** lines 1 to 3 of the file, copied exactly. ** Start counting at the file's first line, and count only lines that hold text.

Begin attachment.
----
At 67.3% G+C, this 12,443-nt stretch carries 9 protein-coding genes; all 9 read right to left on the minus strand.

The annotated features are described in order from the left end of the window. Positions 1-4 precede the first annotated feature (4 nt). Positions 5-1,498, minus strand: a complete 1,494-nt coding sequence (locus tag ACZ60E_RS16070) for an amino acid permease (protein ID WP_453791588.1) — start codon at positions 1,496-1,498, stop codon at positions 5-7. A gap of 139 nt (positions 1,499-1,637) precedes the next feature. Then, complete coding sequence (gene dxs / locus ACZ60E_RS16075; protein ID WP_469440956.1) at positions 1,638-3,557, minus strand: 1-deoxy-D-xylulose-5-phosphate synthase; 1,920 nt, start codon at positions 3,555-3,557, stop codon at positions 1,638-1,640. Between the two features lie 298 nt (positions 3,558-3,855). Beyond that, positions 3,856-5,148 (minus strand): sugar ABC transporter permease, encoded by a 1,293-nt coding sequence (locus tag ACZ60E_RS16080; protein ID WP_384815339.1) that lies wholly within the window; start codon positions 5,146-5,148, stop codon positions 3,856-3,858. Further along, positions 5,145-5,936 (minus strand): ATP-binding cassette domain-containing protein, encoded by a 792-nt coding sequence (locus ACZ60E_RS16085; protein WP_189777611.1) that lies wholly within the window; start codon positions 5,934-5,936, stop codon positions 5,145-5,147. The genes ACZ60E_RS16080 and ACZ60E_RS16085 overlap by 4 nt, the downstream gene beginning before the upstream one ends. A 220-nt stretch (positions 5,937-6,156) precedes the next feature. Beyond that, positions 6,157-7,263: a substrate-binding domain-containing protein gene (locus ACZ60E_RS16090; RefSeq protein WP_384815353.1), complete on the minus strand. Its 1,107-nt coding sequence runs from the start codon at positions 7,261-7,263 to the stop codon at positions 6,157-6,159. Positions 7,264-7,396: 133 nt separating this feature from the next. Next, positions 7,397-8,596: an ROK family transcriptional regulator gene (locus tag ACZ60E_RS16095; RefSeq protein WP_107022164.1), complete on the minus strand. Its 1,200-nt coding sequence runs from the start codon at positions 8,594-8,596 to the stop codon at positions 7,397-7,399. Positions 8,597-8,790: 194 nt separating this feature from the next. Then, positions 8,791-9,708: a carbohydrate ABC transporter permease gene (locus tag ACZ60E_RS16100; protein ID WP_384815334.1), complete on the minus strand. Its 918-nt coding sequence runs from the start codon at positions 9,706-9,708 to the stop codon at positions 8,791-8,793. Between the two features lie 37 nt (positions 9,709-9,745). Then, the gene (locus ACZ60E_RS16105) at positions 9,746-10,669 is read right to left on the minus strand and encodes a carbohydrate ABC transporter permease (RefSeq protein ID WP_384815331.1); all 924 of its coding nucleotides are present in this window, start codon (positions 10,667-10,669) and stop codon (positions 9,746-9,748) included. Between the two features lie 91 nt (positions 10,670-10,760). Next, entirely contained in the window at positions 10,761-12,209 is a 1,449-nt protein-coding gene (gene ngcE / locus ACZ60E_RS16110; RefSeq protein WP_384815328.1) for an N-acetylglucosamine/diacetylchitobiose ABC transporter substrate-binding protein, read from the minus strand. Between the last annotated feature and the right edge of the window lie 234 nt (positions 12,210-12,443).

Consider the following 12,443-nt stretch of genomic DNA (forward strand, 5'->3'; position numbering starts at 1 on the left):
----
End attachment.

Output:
At 67.3% G+C, this 12,443-nt stretch carries 9 protein-coding genes; all 9 read right to left on the minus strand.

The annotated features are described in order from the left end of the window. Positions 1-4 precede the first annotated feature (4 nt). Positions 5-1,498, minus strand: a complete 1,494-nt coding sequence (locus tag ACZ60E_RS16070) for an amino acid permease (protein ID WP_453791588.1) — start codon at positions 1,496-1,498, stop codon at positions 5-7. A gap of 139 nt (positions 1,499-1,637) precedes the next feature. Then, complete coding sequence (gene dxs / locus ACZ60E_RS16075; protein ID WP_469440956.1) at positions 1,638-3,557, minus strand: 1-deoxy-D-xylulose-5-phosphate synthase; 1,920 nt, start codon at positions 3,555-3,557, stop codon at positions 1,638-1,640. Between the two features lie 298 nt (positions 3,558-3,855). Beyond that, positions 3,856-5,148 (minus strand): sugar ABC transporter permease, encoded by a 1,293-nt coding sequence (locus tag ACZ60E_RS16080; protein ID WP_384815339.1) that lies wholly within the window; start codon positions 5,146-5,148, stop codon positions 3,856-3,858. Further along, positions 5,145-5,936 (minus strand): ATP-binding cassette domain-containing protein, encoded by a 792-nt coding sequence (locus ACZ60E_RS16085; protein WP_189777611.1) that lies wholly within the window; start codon positions 5,934-5,936, stop codon positions 5,145-5,147. The genes ACZ60E_RS16080 and ACZ60E_RS16085 overlap by 4 nt, the downstream gene beginning before the upstream one ends. A 220-nt stretch (positions 5,937-6,156) precedes the next feature. Beyond that, positions 6,157-7,263: a substrate-binding domain-containing protein gene (locus ACZ60E_RS16090; RefSeq protein WP_384815353.1), complete on the minus strand. Its 1,107-nt coding sequence runs from the start codon at positions 7,261-7,263 to the stop codon at positions 6,157-6,159. Positions 7,264-7,396: 133 nt separating this feature from the next. Next, positions 7,397-8,596: an ROK family transcriptional regulator gene (locus tag ACZ60E_RS16095; RefSeq protein WP_107022164.1), complete on the minus strand. Its 1,200-nt coding sequence runs from the start codon at positions 8,594-8,596 to the stop codon at positions 7,397-7,399. Positions 8,597-8,790: 194 nt separating this feature from the next. Then, positions 8,791-9,708: a carbohydrate ABC transporter permease gene (locus tag ACZ60E_RS16100; protein ID WP_384815334.1), complete on the minus strand. Its 918-nt coding sequence runs from the start codon at positions 9,706-9,708 to the stop codon at positions 8,791-8,793. Between the two features lie 37 nt (positions 9,709-9,745). Then, the gene (locus ACZ60E_RS16105) at positions 9,746-10,669 is read right to left on the minus strand and encodes a carbohydrate ABC transporter permease (RefSeq protein ID WP_384815331.1); all 924 of its coding nucleotides are present in this window, start codon (positions 10,667-10,669) and stop codon (positions 9,746-9,748) included. Between the two features lie 91 nt (positions 10,670-10,760). Next, entirely contained in the window at positions 10,761-12,209 is a 1,449-nt protein-coding gene (gene ngcE / locus ACZ60E_RS16110; RefSeq protein WP_384815328.1) for an N-acetylglucosamine/diacetylchitobiose ABC transporter substrate-binding protein, read from the minus strand. Between the last annotated feature and the right edge of the window lie 234 nt (positions 12,210-12,443).

Consider the following 12,443-nt stretch of genomic DNA (forward strand, 5'->3'; position numbering starts at 1 on the left):